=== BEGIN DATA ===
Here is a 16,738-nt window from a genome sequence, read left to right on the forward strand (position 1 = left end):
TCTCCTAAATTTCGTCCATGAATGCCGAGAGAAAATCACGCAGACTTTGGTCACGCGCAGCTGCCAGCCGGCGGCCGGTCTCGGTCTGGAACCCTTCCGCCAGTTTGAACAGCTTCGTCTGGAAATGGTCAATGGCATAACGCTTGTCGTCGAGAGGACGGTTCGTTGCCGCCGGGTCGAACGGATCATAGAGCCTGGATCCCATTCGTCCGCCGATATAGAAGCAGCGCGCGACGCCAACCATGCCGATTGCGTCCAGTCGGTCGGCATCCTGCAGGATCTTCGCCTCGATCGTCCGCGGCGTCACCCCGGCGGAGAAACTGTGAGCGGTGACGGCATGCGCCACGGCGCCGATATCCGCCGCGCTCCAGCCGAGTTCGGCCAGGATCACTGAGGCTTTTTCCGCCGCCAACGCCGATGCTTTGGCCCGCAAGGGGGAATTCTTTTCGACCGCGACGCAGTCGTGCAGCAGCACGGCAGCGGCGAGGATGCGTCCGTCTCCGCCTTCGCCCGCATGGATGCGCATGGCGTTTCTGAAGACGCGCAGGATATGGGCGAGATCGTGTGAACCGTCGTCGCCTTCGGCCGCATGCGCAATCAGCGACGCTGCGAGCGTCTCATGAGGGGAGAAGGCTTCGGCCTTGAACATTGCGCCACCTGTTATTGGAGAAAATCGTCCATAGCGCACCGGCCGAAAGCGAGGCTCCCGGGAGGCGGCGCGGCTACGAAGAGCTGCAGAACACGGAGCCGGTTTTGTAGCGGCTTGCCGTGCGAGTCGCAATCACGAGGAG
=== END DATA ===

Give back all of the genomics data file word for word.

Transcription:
Here is a 16,738-nt window from a genome sequence, read left to right on the forward strand (position 1 = left end):
TCTCCTAAATTTCGTCCATGAATGCCGAGAGAAAATCACGCAGACTTTGGTCACGCGCAGCTGCCAGCCGGCGGCCGGTCTCGGTCTGGAACCCTTCCGCCAGTTTGAACAGCTTCGTCTGGAAATGGTCAATGGCATAACGCTTGTCGTCGAGAGGACGGTTCGTTGCCGCCGGGTCGAACGGATCATAGAGCCTGGATCCCATTCGTCCGCCGATATAGAAGCAGCGCGCGACGCCAACCATGCCGATTGCGTCCAGTCGGTCGGCATCCTGCAGGATCTTCGCCTCGATCGTCCGCGGCGTCACCCCGGCGGAGAAACTGTGAGCGGTGACGGCATGCGCCACGGCGCCGATATCCGCCGCGCTCCAGCCGAGTTCGGCCAGGATCACTGAGGCTTTTTCCGCCGCCAACGCCGATGCTTTGGCCCGCAAGGGGGAATTCTTTTCGACCGCGACGCAGTCGTGCAGCAGCACGGCAGCGGCGAGGATGCGTCCGTCTCCGCCTTCGCCCGCATGGATGCGCATGGCGTTTCTGAAGACGCGCAGGATATGGGCGAGATCGTGTGAACCGTCGTCGCCTTCGGCCGCATGCGCAATCAGCGACGCTGCGAGCGTCTCATGAGGGGAGAAGGCTTCGGCCTTGAACATTGCGCCACCTGTTATTGGAGAAAATCGTCCATAGCGCACCGGCCGAAAGCGAGGCTCCCGGGAGGCGGCGCGGCTACGAAGAGCTGCAGAACACGGAGCCGGTTTTGTAGCGGCTTGCCGTGCGAGTCGCAATCACGAGGAG